Staying In One Place The First Week: Our first week’s work was in one location – the vendor street, which happened to be (in real life) the corner of Davidson and Burnside Ave in the Bronx. We had a wonderful holding space, the Davidson Community Center. Being able to stay in one place and get organized, while also shooting a lot of challenging material, was crucial.

Starting Prep Early: Everyone says that production is determined by preproduction, but it’s very true. We started location scouting in April and May; locking down locations, vendors, and crew in June; casting in July and August; analyzing and breaking down the script in March and April… the truth is that if you don’t have a lot of money, you HAVE to take the time to figure out the shoot before you get on set.

Switching Caterers a Lot: We switched our caterer several times during the course of the shoot, which worked well because it meant not getting bored with one cuisine or another.


Trying to Bite Off More Than I Could Chew on the Stunt Days:
We went into overtime on both days that we had stunts, and ended up owing some footage on one of the days that we didn’t make up until the last day of the shoot. When tallied together, the OT overages (on the crew, cast, and locations), combined with the additional day that I had to hire one of the cast for, nearly equaled another day of shooting. Lesson learned!

No Key PA: This was a painful position to eliminate during the budgeting process, but I couldn’t figure out how to squeeze it in, especially as other costs started to rack up. The problem is that without someone a little more experienced to kind of run the other PAs, a good chunk of the job fell on me. That’s not a bad thing – sometimes I think directors could use to be a little more in touch with everyone in the crew – it was sometimes very distracting.

This is not to take anything away from the PAs; they worked their butts off and took a lot of initiative.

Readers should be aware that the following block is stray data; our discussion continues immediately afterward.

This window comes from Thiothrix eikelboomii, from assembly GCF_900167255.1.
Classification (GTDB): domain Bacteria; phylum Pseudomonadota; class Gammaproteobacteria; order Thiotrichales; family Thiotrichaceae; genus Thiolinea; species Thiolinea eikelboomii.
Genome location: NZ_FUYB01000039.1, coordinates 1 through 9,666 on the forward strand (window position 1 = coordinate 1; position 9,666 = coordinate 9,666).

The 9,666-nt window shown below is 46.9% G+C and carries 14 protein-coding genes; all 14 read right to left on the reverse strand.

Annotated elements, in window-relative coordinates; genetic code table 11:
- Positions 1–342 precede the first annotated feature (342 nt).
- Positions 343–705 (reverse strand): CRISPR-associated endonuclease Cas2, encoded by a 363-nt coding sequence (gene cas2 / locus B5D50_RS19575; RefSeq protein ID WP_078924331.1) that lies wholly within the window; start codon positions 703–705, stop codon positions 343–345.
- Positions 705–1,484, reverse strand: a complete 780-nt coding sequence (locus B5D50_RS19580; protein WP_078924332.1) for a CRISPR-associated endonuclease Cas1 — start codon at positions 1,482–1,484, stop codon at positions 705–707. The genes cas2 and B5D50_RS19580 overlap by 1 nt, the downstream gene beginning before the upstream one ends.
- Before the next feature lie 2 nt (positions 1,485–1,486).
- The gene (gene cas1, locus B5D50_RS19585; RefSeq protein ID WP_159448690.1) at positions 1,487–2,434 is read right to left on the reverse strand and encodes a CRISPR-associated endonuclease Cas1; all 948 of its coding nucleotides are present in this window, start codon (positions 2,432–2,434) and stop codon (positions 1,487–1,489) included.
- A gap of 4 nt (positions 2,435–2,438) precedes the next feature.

Not Enough Good Vegan Options: I should have worked out better vegan options with each of the caterers. Some delivered good options, others didn’t get it. The vegans in the cast and crew were very easy-going but they didn’t have to be. Next time I’ll get it right, guys!

That’s it for now. I will try to post one more piece before the end of the year. If I don’t, then have a great new year and a happy holiday season!

Post Production Workflow

The shoot is over. I’m still figuring out all the things I learned, and at some point I’ll integrate it and write a short blog entry on the topic. But at the moment my energy is going towards getting ready for the next step: cutting the film. What follows is a synopsis of the post workflow for Found In Time It’s based on things I’ve learned while making this film, my experience as post supervisor on previous features, and a lot of consultation with other folks. Many thanks to Josh Apter, head of Manhattan Edit Workshop, Creative Cow Magazine, and as always Ben Wolf.

Don’t Just Start Cutting
The temptation is probably just to dig in and start cutting scenes together, using the camera master footage. This is almost always a mistake. First off, if you’re the director, you have no perspective on the footage. I know I don’t. Secondly, you need to organize both the “physical” files on the drive, giving them a proper reel name and folder to live in; and the names of the clips in your NLE. Thirdly, you need to set up a schedule – what you want, when you want it, and what the end goal is. Hopefully you’ve done this before you shot anything, and now you’re just revising it to match your remaining money/schedule/expectations. But if not, now’s a good time to set it up.